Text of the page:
(Photo © Eskimo)

The Grasshopper

I sit in the shadow of winter,
A stone resting against the trunk of an old oak tree,
Around me the wind scatters and mixes leaves with dandelion seeds,
The air is still warm with a hint of the coming chill,
Here autumn and earth embrace me,
Unmovable and trapped in the oak’s ever-expanding trunk,
There is a flurry of activity taking place over by the anthill,
Above me the birds fly south,
Below me the worms and grubs dig in against the inevitable snow,
All summer the squirrels worked like devils to get every last acorn,
And whatever they didn’t get the deer and the woodpeckers got,
Somehow the grasshopper that sits on me now managed to survive the summer,
Sitting atop me like a king on his throne,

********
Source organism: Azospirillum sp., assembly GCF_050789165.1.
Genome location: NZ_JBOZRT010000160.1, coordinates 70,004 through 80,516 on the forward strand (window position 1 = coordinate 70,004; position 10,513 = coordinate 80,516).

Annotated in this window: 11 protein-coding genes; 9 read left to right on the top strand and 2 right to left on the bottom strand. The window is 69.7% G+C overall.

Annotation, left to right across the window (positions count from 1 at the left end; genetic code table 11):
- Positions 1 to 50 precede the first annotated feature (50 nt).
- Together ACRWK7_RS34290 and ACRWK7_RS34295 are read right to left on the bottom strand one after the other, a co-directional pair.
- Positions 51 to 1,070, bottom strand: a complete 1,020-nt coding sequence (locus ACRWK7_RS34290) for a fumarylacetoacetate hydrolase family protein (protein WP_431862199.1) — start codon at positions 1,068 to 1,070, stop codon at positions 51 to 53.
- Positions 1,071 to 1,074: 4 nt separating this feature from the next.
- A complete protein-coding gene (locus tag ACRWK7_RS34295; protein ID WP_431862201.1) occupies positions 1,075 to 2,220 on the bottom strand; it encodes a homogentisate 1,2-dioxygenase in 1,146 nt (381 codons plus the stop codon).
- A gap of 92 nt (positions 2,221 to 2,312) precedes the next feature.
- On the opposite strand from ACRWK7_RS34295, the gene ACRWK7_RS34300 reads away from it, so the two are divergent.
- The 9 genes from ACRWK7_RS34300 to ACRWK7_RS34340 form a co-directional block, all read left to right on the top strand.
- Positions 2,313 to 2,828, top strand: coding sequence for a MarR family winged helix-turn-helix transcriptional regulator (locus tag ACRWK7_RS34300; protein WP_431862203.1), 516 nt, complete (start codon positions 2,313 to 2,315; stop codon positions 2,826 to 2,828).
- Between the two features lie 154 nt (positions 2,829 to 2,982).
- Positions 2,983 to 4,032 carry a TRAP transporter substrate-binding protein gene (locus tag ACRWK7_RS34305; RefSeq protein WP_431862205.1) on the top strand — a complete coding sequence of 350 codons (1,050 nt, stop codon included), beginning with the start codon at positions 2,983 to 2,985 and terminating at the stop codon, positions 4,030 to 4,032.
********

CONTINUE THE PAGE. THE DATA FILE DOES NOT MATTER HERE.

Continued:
He seems so carefree and lazy when compared to everything else around us,
But in truth he was never meant to survive the winter,
The fact that he has lived this long marks him as a credit to his race,
For surely the unlearned and the unwise will mark him for death unjustly,
And in his death, upon the advent of the first snow, they will no doubt hold him up as an example of foolish and wasteful sloth,
Still he has outrun the shrew and the robin,
Survived the spider’s web and the farmer’s poison,
Lived through the heat and the grass fires of summer,
Fought off rival males and sown the seed of next year’s locust plague,
His time and work are over,
Yet there he sits like a smiling fool upon my head,
And but for the coming season I should like to think his happy throne would stand in this world forever.



© David R. DeBo